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Ah, the ever elusive male dancer. In the competition dance world, he appears at a young age, perhaps the son of a dance teacher, stealing the hearts of judges and audience members alike. As time moves on, he may continue his training, and become the next Gene Kelly or Nick Lazzarini, or, as is often the case, he moves on to another activity, never knowing what might have been. Today we hear from several unique perspectives on the experience of being a male in the dance world, and what teachers can do to train young men to be confident, stylized, and technically proficient dancers.
Did you grow up with male teachers?
Robb G.: I grew up in the South dancing at private dance studios in Arkansas and Memphis, TN. The only time I was ever exposed to male teachers was during master classes or when my studio director brought them into our studio.
Colin Shea D.: I was lucky enough to grow up with a few male teachers. I didn’t really think anything of it at the time, because it was all I knew, but looking back, I am so grateful I had male teachers. I had some amazing female teachers growing up as well, but the chance to learn from people built like me with (some of) the same strengths and weakness as me was such a valuable experience.
Steven C.: My only experience with male dance teachers was at competitions and conventions. It was always difficult to find male teachers in our local dance studios.
Patch D.: I began dancing once I started college. The head of our dance department was a male dancer himself and we had many guest instructors come in who were male as well.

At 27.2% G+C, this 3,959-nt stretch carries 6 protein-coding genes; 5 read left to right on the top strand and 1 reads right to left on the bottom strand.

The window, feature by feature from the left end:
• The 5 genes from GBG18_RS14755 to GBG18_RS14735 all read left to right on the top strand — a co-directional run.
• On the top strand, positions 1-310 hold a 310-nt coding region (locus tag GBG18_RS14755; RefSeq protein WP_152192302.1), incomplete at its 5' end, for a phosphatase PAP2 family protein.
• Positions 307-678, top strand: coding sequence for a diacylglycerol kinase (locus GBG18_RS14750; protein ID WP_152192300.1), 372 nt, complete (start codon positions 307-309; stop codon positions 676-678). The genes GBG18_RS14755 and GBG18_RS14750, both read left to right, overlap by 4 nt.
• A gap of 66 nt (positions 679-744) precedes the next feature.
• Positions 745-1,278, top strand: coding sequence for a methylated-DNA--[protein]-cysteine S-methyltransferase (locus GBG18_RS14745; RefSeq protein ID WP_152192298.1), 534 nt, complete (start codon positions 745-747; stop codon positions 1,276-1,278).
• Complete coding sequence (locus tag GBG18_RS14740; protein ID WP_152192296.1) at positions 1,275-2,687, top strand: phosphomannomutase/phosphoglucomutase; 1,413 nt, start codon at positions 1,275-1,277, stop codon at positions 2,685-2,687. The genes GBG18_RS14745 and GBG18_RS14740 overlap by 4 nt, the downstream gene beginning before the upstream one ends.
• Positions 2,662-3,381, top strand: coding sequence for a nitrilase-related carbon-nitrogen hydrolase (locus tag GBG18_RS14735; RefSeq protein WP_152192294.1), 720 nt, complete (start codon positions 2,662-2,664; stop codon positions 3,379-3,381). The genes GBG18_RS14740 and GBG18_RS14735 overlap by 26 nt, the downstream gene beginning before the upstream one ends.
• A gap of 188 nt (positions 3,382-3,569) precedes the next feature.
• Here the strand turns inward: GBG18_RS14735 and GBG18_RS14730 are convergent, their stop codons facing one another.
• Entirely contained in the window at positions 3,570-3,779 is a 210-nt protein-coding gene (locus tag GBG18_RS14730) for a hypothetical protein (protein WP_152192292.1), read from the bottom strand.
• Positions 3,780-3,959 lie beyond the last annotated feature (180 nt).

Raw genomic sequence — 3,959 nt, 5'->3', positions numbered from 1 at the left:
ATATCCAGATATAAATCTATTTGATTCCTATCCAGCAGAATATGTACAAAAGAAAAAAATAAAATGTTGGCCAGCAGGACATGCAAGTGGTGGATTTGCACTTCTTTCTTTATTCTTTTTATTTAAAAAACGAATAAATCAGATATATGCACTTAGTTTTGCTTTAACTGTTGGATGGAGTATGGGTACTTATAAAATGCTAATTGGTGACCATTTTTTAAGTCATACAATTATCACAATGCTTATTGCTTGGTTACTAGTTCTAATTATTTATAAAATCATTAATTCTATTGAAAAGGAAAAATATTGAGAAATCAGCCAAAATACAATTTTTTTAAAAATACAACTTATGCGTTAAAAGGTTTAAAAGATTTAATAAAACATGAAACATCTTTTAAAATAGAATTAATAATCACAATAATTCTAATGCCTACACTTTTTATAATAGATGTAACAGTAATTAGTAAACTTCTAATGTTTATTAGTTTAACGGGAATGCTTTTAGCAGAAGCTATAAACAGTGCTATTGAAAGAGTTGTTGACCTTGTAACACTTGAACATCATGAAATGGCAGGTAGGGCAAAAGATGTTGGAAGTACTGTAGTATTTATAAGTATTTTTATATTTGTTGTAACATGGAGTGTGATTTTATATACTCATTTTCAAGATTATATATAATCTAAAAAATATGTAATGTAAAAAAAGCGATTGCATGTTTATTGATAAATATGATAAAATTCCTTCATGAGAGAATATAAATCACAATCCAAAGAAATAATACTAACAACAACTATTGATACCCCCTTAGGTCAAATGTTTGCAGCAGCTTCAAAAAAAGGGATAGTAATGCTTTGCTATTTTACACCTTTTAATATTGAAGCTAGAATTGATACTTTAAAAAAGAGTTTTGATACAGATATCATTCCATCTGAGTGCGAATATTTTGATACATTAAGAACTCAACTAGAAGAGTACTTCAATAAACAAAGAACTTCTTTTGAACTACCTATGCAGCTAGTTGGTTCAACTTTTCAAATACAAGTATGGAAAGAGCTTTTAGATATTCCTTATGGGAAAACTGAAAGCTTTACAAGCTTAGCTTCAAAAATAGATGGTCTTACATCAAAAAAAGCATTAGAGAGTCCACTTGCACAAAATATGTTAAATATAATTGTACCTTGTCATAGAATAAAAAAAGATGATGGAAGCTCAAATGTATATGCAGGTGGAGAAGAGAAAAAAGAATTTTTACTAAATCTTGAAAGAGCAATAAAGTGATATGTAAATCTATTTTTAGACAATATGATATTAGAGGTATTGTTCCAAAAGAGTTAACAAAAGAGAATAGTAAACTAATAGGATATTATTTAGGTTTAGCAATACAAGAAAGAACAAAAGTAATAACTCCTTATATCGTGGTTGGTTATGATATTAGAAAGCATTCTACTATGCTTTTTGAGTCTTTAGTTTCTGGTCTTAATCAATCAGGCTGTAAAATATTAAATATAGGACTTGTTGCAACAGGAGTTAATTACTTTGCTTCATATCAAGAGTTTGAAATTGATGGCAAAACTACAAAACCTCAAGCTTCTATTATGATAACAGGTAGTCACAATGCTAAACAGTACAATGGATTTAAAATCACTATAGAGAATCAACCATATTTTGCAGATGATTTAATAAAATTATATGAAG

How did learning from another male affect your dancing?
RG: When learning from a male teacher, I became a sponge. I tried in every way to observe everything about their movements. It was so seldom for me to see another man dance in person, so when it happened I wanted to learn everything I could. There is no equivalent to watching a male dancer dance with strength and grace. It can't be mimicked. I tried to pick up on every nuance that made them look so differently from me.
CSD: Having male teachers at a young age helped me to understand the importance of style, as well as developing my own. I feel like often times style is stripped from boys’ choreography in order to keep it from appearing too feminine. But my male teachers emphasized the importance of style for us young male dancers. They gave us a blueprint of where to work from, and then encouraged us to build upon that structure. It wasn’t about subtracting style, but rather putting a different spin on it.
How can female teachers help their male students if there is no option for a male teacher?
SC: A common mistake made by females when teaching males is the dreaded phrase, "Boys, make it look more masculine.” In my opinion, gender association with movement is not instinct, but is created by humans. Just as young ladies need to learn "feminine" movement qualities, young men need the same guidance. It's like asking an Italian to speak in a British accent. You might know what a British accent sounds like but you need guidance on how to shape the correct vocal placement. Use terms like "strength", "grounded", "elongated", "centered in your core" - these are specific actions that can take the same dance move as your ladies and make it look "masculine".